The ‘beauty filter’ epidemic



The increasing usage of “beauty” filters has contributed to a culture of body image issues that have evolved into issues such as body dysmorphia. With this disorder, a domineering obsession with one’s appearance forms despite having a skewed view of themself.

Due to the personal nature of this subject, sources opted to remain anonymous and will be referred to as Source A, B, C, and D.

As facial recognition software continues to evolve, so do the basic appearance altering features that are available to the public. The most accessible of these, and perhaps the most notable, are the fun, flashy filters that dominate most social media. However, it has been made increasingly apparent that these photo effects can prove to be harmful, adversely impacting younger users specifically. 

“There are a lot of ‘beauty filters’ that change how you look,” Source A said. “They make you look skinnier or lighter, and set an unrealistic standard of beauty. That standard is constantly changing as trends pass and encourages people to constantly be chasing that high standard.” 

These days, it is rare to find someone who is disconnected from today’s chronically online society. Major social media sites boast billions of users, many of them being teenagers. While being a part of these communities can be beneficial, mass exposure to harsh criticism and impossible beauty standards can often harm young, developing minds. Ever-changing trends perpetuate insecurity and urges to change one’s appearance. This detrimental mindset can be the start of a condition called body dysmorphia.

“Body dysmorphia causes people to not know what they truly look like,” Source B said. “Everyone’s experience is different. There’s an obsessiveness to it that can affect people’s days for the worse, like when I see myself and that does not agree with what I think I look like.”

When a filter meant to change eye color also raises cheekbones and plumps lips, it can warp self-perception and highlight “flaws” that were not initially a problem. This contortion contributes to body dysmorphia as it can cause a hyperfixation on or aversion to one’s appearance that can consume one’s well-being. Teenagers are especially susceptible to this disorder, as puberty calls attention to developing bodies and external opinions become more influential. 

“For a while, I didn’t really know how I looked,” Source C said. “I knew the general perception of me, but filters heavily altered that. Sometimes I feel like the me without the filter isn’t me.”

Many negative physical and mental behaviors may stem from body dysmorphia. The most pertinent of these is body checking. It is not defined by one occasional look in the mirror, but is instead an obsessive, constant urge to check. Without this confirmation, insecurity can plague minds and be a source of stress until it is accessible again.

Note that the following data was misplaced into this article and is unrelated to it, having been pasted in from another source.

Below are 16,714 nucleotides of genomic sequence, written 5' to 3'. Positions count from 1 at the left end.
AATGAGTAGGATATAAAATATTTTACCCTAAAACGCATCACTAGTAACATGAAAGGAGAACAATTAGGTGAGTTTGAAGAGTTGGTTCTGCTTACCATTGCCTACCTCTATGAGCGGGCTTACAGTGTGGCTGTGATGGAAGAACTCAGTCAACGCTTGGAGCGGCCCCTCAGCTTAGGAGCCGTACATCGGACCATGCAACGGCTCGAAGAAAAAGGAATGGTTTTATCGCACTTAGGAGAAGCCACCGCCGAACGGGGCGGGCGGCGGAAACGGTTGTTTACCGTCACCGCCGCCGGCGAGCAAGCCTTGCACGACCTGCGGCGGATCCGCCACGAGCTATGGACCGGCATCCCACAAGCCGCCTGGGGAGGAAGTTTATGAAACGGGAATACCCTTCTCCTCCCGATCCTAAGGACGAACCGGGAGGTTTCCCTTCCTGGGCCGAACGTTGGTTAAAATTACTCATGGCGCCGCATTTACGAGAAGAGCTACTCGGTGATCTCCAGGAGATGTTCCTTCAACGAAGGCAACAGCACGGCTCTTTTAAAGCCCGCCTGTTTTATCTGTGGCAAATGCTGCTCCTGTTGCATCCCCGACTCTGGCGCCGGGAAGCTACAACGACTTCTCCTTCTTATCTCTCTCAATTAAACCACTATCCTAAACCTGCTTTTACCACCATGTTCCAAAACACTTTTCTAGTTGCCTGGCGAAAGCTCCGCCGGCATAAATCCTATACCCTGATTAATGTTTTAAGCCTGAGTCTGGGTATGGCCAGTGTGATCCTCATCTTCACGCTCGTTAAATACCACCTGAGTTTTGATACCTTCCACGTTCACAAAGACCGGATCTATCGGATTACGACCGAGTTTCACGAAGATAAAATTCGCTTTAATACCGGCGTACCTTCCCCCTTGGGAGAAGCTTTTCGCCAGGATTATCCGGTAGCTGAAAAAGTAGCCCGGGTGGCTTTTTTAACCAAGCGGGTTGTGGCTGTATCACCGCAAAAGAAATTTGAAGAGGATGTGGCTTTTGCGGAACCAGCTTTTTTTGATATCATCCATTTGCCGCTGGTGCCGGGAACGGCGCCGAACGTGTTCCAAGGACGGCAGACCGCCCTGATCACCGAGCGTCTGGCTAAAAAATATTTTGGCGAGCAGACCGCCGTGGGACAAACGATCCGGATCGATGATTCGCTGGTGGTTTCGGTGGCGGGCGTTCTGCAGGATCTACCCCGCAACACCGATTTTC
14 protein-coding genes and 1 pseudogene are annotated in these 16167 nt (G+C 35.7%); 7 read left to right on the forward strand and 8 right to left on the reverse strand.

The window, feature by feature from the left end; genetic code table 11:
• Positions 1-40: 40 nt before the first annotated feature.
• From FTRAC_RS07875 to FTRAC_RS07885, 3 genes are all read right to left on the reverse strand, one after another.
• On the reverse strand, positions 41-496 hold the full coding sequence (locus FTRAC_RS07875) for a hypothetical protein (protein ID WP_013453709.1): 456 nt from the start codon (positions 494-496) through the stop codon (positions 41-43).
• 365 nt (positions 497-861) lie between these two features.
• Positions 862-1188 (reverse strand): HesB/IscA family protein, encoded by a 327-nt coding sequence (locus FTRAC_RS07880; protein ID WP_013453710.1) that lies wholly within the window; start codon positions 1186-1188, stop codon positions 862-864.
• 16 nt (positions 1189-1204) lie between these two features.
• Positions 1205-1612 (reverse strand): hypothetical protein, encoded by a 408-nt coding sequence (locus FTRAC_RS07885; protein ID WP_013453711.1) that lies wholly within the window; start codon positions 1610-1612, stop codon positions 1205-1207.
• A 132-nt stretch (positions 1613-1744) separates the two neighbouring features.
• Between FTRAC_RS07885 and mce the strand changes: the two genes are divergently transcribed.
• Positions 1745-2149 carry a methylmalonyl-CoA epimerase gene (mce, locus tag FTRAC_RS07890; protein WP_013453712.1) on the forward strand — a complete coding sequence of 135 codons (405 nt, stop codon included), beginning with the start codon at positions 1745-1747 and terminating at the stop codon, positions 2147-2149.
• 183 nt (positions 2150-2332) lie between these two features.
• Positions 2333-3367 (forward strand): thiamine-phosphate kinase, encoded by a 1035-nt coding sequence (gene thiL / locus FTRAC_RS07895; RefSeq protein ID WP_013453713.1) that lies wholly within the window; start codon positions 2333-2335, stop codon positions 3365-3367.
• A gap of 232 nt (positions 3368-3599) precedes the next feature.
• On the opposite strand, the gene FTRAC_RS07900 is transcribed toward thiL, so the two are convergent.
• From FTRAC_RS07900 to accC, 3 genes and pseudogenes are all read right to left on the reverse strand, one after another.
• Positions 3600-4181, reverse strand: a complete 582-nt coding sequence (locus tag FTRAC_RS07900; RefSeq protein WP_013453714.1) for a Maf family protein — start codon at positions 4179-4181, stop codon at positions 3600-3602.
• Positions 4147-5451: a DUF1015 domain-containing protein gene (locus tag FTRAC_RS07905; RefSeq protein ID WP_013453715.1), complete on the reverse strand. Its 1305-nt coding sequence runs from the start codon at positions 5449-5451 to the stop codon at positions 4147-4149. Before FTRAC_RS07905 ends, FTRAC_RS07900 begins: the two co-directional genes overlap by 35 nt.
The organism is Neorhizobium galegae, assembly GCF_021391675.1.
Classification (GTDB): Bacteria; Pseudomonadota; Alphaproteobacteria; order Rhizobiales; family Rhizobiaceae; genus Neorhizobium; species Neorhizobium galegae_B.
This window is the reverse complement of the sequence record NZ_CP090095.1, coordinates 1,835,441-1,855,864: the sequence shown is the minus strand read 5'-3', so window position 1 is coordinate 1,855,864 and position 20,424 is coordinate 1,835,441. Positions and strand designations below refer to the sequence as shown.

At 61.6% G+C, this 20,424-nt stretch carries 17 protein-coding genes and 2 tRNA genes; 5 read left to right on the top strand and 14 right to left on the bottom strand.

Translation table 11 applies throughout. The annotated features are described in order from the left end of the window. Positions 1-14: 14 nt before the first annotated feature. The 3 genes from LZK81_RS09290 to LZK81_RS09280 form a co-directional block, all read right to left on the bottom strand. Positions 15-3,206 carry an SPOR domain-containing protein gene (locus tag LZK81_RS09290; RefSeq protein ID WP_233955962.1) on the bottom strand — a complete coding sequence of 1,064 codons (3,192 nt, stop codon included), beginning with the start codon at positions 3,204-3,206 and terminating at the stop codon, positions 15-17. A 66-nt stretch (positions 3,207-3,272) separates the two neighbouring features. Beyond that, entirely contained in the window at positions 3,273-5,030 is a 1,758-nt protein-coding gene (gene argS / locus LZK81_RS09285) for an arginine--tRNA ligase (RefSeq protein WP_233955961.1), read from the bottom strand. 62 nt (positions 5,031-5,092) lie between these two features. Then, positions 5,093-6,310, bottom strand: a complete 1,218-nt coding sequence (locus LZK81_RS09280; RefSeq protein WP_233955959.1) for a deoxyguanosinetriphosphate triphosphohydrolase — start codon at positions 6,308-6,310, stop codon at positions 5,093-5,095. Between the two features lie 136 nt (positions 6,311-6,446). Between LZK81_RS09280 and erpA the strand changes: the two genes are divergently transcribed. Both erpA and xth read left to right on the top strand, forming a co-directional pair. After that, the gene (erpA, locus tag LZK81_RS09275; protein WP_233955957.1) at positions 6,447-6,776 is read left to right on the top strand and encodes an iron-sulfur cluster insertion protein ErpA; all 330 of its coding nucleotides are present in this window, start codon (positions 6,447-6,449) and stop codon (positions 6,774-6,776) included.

“[Body checking] creates an obsession with looking in the mirror.” Source B said. “People stand in front of mirrors to seek out every single flaw, no matter how negligible they may be. It can also be avoiding mirrors and reflections out of being afraid to look at yourself.”

Due to body checking, use of filters and shifting beauty standards, people begin to create an idealized version of themselves. In pursuit of perfection, eating disorders are now a common problem many teenagers face. Whether it be purging, not eating at all, or binge-eating, eating too much, these unhealthy behaviors are far too common. These disorders are very competitive, thus exposure to the fluctuating body checking trends online enable them.

“Eating disorders are the way some people cope with body dysmorphia,” Source C said. “If I don’t eat, I feel better about myself. I know I need to, but at the same time it does not make me happy. It’s almost like a punishment.”

While individuals struggling with body dysmorphia all share a similar physical experience, the mental experience can differ from person to person. It is a problem that even reaches into gender dysphoria, mostly affecting some non-binary and transgender people. It stems from the desire to be of another gender and creates a conflict with certain parts of physical appearances. Source D, who is nonbinary, struggles with these daily as they decide how to present themself.


“Sometimes I wake up and feel a certain energy, and if I can’t find a way to express that, my body dysmorphia and gender dysphoria are triggered.” Source D said. “It ultimately impacts how you present yourself to the world and how you want to be perceived, and those two clash in your mind.”

Those who experience body dysmorphia often feel isolated. It can be hard to talk about, especially in a culture where beauty standards are constantly being enforced. While the internet is not going away anytime soon, society can ease the problems it creates — one simple way is to be kind online and limit social media presence. 

“Normalize not being okay.” Source C said. “Everybody kind of expects everyone to be the perfect person. They frown upon and stereotype people that don’t fit their image. People that aren’t happy are really suffering and are kind of outcasted if they’re open about it.”